Yet, in spite of all that, the claim
by African Arabs – as opposed to Middle-East Arabs – that they are indeed “indigenous” to Africa for
the simple reason that they have been on that continent for so many centuries, still seems to have some merit. Not only did
they settle in North Africa in the 600s A.D. but they also established permanent settlements in East Africa, especially in
what is now Tanzania and Kenya mainly along the coast, from the 700s A.D., although some Arabs – and Persians –
settled along the Tanzanian coast as early as the first century A.D.
Conquest or domination may not be a
legitimate criterion for autochthonous status, but longevity or permanent residence especially over a span of centuries is
considered to be one. As Professor Ali Mazrui, who is of Arab and black African origin, states in his book Towards A Pax
Arabs might be natives of Africa even if they are not fully 'Africans.' Yet by what criterion are they
to be regarded as 'natives' of the continent? One answer which I have heard given in Ghana is the following: 'The Arabs by
now must be recognized as natives of Africa because they have been in Africa since the seventh century'....This sort of answer
was given by a Nigerian and by an Afro-American resident in Ghana in discussions in September 1964.11
The term "native" as it is used here
with regard to Arabs in Africa can be validated in other contexts. We all came from somewhere, an area or region to which
we were native, and again became native elsewhere mainly through migration. For example, Bantu ethnic groups are said to be
native to eastern, central and southern Africa: the Kikuyu native to Kenya, the Baganda native to Uganda, the Sukuma native
to Tanzania, the Bakongo native to Congo, the Bemba native to Zambia, the Shona native to Zimbabwe, the Ovimbundu native to
Angola, and the Zulu and the Xhosa native to South Africa, to give only a few examples.
Yet they originated from
west-central Africa about 2,000 years ago in southern Cameroon and the Nigerian-Cameroonian border region. They were native
to that region many centuries ago, and now they are native to eastern, central and southern Africa.
The same criterion can
be applied in the case involving Arabs and other non-blacks in Africa who have been on the continent for a long time, although
how that time span is defined is problematic and may have to be resolved by common sense. And the difference between them
and black Africans is that because Africa is a predominantly black continent, it is considered to be the original homeland
of black people.
Ardent pan-Africanist leaders such
as Kwame Nkrumah, Julius Nyerere, Sekou Toure, Modibo Keita, Milton Obote and Kenneth Kaunda, to name a few, were among those
who regarded Arabs in Africa as fellow Africans, unlike Obafemi Awolowo and Kamuzu Banda and others. As Dr. Banda, quoted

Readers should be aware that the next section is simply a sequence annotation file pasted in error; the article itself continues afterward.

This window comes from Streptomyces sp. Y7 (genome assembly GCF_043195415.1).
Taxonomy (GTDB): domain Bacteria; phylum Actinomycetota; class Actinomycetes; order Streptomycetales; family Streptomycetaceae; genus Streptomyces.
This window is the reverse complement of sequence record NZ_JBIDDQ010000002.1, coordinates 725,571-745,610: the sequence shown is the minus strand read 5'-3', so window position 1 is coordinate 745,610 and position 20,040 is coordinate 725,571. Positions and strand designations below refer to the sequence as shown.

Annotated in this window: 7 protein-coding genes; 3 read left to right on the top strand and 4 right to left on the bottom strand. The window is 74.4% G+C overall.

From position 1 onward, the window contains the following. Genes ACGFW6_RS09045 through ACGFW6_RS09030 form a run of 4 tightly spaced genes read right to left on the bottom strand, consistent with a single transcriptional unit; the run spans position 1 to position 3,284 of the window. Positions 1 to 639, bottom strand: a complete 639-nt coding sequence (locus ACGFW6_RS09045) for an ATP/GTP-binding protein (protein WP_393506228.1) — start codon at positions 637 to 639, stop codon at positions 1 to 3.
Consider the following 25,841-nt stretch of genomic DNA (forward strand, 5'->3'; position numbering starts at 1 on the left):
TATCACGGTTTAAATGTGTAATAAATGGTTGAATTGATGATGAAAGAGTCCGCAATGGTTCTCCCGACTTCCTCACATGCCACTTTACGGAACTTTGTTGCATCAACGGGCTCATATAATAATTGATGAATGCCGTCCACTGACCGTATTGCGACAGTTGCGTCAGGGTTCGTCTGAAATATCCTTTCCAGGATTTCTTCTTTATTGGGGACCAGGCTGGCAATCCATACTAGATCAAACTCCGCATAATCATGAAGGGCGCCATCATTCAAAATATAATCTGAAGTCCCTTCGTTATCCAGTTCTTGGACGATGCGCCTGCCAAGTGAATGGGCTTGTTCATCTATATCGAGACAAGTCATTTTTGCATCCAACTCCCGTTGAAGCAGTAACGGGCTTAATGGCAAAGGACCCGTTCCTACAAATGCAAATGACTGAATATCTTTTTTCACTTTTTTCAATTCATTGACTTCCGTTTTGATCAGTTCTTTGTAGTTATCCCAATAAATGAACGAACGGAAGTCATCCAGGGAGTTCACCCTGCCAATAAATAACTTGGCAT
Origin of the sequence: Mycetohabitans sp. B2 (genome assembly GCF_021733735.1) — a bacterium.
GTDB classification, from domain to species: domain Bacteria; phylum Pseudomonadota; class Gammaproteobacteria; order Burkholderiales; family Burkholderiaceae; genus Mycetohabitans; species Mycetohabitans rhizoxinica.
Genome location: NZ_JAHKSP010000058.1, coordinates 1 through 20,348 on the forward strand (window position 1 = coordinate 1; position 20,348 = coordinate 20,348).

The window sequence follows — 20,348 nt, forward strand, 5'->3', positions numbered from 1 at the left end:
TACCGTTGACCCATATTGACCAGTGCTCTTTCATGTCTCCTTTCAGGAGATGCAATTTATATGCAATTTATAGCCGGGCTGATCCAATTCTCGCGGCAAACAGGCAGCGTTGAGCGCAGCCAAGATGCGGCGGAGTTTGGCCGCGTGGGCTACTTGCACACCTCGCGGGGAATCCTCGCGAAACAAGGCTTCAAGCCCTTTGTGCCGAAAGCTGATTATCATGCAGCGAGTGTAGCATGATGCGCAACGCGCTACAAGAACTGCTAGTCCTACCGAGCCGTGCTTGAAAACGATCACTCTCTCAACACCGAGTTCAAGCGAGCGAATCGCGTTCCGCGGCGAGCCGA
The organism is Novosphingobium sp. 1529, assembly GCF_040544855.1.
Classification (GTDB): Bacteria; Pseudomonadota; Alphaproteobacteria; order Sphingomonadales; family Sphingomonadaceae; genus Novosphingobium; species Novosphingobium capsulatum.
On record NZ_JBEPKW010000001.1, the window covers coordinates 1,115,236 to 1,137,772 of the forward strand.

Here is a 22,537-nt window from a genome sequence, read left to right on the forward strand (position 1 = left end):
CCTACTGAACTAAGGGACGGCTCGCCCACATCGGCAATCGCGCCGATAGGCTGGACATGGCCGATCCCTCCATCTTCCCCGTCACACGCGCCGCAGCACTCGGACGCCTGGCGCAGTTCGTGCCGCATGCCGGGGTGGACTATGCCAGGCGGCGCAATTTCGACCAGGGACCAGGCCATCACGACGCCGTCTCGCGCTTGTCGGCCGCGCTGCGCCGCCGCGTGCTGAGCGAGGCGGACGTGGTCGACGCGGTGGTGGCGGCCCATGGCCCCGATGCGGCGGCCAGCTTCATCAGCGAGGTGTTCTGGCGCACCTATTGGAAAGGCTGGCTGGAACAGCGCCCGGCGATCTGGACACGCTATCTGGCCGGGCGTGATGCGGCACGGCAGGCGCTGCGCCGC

in the 1969 edition of Africa Contemporary Record, bluntly stated in 1968: "There is no difference between the Arabs
and the whites in South Africa. They are all foreigners and imperialists." And on another occasion he said they were "mere
guests in Africa."
He also said the only thing that prevented
him from sending troops to Sudan to helps blacks fight the Arabs was lack of money.
But there is no question that the oneness
of Africa, the ideology of Pan-Africanism, and the strong Arab support for the liberation struggle in southern Africa and
commitment to Third World solidarity were the primary reasons which led black African leaders such as Nkrumah, Nyerere, Lumumba,
Sekou Toure, Modibo Keita, Kaunda, Obote and others to identify with the Arabs.
A number of other leaders who came
after them felt the same way. They included Nelson Mandela, President Benjamin Mkapa of Tanzania, Robert Mugabe of Zimbabwe,
Jerry Rawlings of Ghana and others. And as Professor Ali Mazrui stated in his article "Black Africa and the Arabs" in Foreign
There were (several) factors
behind black radical identification with the Arabs. One was the mystique of Pan-Africanism, according to which the African
continent was viewed as a whole. People like Nkrumah and Nyerere genuinely regarded Algerians, for example, as fellow Africans.
The other stimulus to
black radical identification with the Arabs was the place of the Arabs in the vanguard of anti-imperialism in the Third World.
Countries like Egypt, Syria, and Algeria have been major participants in movements for Third World liberation. Even Libya
- although animated more by Islamic fundamentalism than by modern revolutionary ideology - pursues the cause of greater autonomy
for Third World peoples with an impatience that places it in the mainstream of Third World militancy.12
Besides length of stay spanning centuries
since the 600s A.D., it is the involvement of the Arabs in those causes, especially in the liberation struggle in southern
Africa, which led even some reluctant black Africans to embrace them as fellow Africans and therefore as fellow "natives,"
"indigenous" to Africa. And Mandela's visit to Libya in 1997 despite international sanctions against that country imposed
by the United Nations, underscored the importance black Africans place on the support they got from Arab countries during
the liberation struggle in southern Africa and in Guinea-Bissau in West Africa. According to a report on Mandela's trip to
Libya in The Christian Science Monitor:
South African President
Nelson Mandela was due to arrive in Tripoli for a meeting with Libyan leader Muammar Qaddafi. The US, which accuses Libya
of sponsoring terrorism, expressed disappointment over the two-day vist. Mandela was to travel by road from neighboring Tunisia
to avoid violating UN air sanctions imposed after Libya refused to hand over two suspects in the 1988 bombing of a Pan-Am
airliner. Before Mandela's arrival, South Africa's foreign minister (Alfred Nzo) said the sanctions 'ought to be done away
On the following day, the same newspaper
reported that Mandela had taken an emphatic stand on the subject of sanctions against Libya. The South African president's
refusal to capitulate to Western pressure showed that world powers should learn to live with the fact that, in spite of her